Lebanon's prime minister Saad Hariri has dismissed reports about his alleged detention in Saudi Arabia as "rumours", hours before he was expected to leave the kingdom to go to France, two weeks after his shock resignation.
The office of French President Emmanuel Macron said Mr Hariri is expected in Paris's presidential palace by midday on Saturday.
Mr Hariri said in a tweet that he stayed in Saudi Arabia to consult about the future of Lebanon and its relations with the region.
"All stories spreading about my sojourn and departure or that deal with the circumstances of my family are merely rumours," he added.
His televised resignation from Riyadh on November 4 stunned the Lebanese, many of whom saw it as a sign that the kingdom - the prime minister's chief ally - had decided to drag tiny Lebanon into the Sunni kingdom's feud with the region's other powerhouse, the predominantly Shiite Iran.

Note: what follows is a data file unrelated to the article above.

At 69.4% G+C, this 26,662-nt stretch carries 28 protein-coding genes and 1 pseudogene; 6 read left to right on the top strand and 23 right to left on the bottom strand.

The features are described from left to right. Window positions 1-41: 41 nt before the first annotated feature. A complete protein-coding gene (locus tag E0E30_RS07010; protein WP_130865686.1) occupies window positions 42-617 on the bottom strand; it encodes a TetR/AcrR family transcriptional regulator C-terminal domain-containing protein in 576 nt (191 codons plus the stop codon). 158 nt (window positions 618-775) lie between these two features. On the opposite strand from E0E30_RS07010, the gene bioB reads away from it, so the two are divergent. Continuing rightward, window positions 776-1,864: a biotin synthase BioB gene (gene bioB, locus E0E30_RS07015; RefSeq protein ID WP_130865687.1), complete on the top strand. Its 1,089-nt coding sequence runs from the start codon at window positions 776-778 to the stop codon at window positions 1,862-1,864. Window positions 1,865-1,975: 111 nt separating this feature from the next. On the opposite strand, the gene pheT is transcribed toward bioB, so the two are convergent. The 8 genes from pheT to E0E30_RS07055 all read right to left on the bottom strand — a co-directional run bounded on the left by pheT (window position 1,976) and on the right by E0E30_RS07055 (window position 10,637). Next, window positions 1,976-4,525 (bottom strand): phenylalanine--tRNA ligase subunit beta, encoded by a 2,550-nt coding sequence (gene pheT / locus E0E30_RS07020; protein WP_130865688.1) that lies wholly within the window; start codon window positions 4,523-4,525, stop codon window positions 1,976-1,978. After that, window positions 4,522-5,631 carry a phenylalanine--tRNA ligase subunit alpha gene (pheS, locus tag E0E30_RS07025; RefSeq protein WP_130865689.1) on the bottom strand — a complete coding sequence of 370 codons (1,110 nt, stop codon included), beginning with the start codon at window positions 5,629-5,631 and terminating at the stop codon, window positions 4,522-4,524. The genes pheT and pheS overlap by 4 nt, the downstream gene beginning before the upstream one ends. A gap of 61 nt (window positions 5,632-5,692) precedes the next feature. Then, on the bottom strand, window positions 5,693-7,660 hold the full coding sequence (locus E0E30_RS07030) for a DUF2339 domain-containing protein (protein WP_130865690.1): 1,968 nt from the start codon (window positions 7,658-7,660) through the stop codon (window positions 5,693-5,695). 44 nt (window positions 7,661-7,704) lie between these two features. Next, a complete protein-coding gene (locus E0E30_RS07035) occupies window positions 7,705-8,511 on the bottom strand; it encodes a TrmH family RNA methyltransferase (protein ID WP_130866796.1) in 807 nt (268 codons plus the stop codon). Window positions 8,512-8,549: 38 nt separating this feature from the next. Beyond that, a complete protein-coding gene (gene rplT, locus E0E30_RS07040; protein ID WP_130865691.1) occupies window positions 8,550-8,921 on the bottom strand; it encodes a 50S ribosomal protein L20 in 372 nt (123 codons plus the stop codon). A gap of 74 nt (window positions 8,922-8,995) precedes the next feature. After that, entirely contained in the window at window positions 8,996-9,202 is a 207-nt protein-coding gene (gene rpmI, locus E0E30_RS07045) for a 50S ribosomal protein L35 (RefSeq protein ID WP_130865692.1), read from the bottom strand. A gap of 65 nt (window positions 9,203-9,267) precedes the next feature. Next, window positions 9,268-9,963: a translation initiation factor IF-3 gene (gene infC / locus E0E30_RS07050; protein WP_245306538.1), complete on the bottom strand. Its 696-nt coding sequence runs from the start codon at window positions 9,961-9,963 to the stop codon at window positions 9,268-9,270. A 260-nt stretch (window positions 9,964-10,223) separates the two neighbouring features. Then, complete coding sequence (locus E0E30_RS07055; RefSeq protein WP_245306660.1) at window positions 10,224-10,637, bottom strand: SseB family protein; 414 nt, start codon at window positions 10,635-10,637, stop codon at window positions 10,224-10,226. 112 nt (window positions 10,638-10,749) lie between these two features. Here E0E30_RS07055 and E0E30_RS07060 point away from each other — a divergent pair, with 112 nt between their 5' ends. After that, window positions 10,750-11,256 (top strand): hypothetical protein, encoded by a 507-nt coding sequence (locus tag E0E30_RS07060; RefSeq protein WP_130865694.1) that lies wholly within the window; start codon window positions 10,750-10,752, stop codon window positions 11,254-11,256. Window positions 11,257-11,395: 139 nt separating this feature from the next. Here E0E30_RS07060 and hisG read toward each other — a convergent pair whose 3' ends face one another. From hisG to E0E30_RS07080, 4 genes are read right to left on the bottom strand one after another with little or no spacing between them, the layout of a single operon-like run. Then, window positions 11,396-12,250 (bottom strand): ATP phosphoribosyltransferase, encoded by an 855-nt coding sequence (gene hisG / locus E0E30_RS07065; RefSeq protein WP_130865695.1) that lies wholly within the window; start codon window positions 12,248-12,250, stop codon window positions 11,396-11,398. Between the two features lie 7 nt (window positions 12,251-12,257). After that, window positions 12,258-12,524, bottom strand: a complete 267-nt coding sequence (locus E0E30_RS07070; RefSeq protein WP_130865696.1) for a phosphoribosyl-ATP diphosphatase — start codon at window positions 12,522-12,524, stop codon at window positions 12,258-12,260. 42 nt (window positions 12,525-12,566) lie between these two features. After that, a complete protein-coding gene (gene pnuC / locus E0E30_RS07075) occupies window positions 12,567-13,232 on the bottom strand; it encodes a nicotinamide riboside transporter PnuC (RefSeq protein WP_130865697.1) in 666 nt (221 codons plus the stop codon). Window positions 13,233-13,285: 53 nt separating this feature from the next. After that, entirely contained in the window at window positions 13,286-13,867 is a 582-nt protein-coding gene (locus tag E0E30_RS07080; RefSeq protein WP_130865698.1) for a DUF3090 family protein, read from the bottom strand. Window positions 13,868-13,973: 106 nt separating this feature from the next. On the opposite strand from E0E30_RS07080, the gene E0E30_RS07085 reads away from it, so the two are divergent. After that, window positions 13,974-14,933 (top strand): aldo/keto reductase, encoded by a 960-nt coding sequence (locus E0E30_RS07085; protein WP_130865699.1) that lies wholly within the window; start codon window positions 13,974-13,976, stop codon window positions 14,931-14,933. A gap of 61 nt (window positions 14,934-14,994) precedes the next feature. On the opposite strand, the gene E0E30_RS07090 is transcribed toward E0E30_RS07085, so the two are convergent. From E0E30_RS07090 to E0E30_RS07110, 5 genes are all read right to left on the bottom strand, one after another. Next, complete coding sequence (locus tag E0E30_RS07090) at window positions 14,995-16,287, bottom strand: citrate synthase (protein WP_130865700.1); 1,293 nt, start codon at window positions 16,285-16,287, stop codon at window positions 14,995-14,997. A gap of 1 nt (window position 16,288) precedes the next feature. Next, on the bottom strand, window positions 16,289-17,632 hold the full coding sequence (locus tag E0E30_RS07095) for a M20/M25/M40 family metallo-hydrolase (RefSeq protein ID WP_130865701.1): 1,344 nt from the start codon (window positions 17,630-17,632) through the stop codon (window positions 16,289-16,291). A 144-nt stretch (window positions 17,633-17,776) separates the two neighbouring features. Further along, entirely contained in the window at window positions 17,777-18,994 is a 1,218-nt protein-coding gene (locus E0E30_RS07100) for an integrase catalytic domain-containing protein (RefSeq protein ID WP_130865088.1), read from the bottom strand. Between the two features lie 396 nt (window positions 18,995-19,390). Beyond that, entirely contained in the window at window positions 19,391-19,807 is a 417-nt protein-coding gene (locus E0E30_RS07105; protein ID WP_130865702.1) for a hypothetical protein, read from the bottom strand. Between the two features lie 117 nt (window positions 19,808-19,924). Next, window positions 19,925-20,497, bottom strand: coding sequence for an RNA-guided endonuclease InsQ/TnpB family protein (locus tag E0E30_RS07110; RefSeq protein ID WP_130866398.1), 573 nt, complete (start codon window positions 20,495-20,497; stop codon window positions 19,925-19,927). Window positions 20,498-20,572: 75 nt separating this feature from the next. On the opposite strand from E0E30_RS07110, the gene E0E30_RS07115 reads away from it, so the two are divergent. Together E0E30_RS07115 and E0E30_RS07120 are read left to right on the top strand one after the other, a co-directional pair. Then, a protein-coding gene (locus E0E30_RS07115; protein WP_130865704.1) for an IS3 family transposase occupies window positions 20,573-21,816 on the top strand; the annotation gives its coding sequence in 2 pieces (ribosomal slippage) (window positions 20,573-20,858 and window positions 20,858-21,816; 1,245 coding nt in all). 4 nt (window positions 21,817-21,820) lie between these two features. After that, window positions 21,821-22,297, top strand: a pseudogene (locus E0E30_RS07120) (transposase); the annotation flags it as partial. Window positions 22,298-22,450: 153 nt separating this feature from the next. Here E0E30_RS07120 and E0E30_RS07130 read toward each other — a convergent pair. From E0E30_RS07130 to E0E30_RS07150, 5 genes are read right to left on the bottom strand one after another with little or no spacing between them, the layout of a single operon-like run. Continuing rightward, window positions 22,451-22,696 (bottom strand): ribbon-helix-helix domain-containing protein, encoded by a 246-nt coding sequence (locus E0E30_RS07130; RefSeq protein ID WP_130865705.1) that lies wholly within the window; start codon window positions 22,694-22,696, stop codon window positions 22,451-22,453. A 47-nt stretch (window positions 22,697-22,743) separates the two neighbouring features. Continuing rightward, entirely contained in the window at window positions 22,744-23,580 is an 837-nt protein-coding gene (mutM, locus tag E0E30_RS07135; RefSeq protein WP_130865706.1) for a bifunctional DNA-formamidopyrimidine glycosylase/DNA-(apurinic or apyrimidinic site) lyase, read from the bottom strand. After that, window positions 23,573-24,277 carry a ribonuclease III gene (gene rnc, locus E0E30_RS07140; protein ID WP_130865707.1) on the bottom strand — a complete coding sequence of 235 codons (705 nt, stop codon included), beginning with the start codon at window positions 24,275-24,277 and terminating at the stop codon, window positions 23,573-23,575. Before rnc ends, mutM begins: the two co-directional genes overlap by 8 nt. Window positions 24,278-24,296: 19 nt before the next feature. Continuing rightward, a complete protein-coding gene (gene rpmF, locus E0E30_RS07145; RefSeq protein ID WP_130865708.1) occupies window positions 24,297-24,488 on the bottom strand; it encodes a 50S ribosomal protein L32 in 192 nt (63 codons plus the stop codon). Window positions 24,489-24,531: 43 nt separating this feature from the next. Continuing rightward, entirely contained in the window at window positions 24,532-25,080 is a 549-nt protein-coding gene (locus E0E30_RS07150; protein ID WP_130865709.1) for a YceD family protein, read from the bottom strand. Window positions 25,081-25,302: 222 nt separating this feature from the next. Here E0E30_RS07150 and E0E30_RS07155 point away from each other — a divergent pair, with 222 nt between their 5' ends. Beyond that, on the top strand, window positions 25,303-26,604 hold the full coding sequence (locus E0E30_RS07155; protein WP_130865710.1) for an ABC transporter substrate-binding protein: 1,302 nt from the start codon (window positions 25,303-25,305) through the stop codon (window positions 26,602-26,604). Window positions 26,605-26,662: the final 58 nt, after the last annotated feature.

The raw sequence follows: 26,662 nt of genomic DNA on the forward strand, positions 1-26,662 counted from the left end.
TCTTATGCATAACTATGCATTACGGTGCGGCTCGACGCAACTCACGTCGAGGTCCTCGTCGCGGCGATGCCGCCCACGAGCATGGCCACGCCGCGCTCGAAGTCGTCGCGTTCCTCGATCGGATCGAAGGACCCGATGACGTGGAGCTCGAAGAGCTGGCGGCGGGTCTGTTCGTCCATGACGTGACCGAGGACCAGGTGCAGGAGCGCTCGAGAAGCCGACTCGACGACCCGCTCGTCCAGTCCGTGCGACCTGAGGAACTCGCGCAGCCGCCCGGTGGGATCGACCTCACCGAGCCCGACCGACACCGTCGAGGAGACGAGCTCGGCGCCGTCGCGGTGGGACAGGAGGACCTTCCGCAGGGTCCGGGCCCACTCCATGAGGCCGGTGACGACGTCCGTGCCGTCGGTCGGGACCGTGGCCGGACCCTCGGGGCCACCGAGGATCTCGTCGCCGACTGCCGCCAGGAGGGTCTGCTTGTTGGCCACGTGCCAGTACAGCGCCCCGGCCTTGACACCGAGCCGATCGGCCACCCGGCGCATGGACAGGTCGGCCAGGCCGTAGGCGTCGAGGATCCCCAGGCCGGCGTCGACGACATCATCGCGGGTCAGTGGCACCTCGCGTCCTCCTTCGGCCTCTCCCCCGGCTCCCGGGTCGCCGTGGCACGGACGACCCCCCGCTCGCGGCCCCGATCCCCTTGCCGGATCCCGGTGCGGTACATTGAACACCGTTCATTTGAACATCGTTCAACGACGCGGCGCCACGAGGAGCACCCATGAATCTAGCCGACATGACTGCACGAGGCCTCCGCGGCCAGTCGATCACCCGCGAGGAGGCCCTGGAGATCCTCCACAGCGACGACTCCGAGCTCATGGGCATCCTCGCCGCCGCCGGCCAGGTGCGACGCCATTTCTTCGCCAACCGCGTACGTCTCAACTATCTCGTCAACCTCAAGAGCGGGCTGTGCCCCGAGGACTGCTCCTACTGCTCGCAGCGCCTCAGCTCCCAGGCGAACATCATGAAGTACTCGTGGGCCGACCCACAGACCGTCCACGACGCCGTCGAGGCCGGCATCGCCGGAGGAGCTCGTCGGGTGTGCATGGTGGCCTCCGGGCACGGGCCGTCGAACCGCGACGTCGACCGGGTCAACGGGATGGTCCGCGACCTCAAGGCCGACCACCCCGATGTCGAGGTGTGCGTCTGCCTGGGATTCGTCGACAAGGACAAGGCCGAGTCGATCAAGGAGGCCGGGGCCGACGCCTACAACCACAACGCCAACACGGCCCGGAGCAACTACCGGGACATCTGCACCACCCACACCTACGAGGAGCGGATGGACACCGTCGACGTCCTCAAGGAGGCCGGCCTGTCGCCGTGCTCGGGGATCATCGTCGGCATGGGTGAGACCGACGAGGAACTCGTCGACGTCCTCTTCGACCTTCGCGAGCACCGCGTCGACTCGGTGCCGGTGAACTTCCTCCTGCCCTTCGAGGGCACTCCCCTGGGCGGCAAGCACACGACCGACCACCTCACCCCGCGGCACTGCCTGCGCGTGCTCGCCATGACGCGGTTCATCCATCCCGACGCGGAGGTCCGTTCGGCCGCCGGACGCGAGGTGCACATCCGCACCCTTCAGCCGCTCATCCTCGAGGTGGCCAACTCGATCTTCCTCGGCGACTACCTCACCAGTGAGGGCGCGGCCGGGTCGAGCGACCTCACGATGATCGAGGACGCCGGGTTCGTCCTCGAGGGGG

The surprise resignation sparked many accusations, including from the Lebanese head of state President Michel Aoun who accused Saudi Arabia of detaining him.
Saudi officials denied the reports, adding that Mr Hariri was an ally, but railed against Hezbollah, the Lebanese militant group backed by Iran, accusing the two of meddling in the region's affairs and backing anti-Saudi rebels in Yemen.
The move by Saudi-aligned Mr Hariri raised concern in a region already beset by conflict. Many feared Lebanon's delicate sectarian-based political system could be easily upended if the county is dragged into a battle for regional supremacy between Saudi Arabia and Iran.
On Friday, Saudi Arabia's foreign minister said there will be no stability in Lebanon unless the militant group Hezbollah disarms.
"This is what we hope," Adel al-Jubeir said at a press conference in Madrid.
It was the second day in a row that the Saudi minister had criticised Hezbollah. On Thursday, he called the group a "first-class terrorist organisation" that should lay down its arms and respect Lebanon's sovereignty.
Mr Hariri is expected in Paris this weekend following a French invitation, which appears aimed at ending speculation about him being held against his will.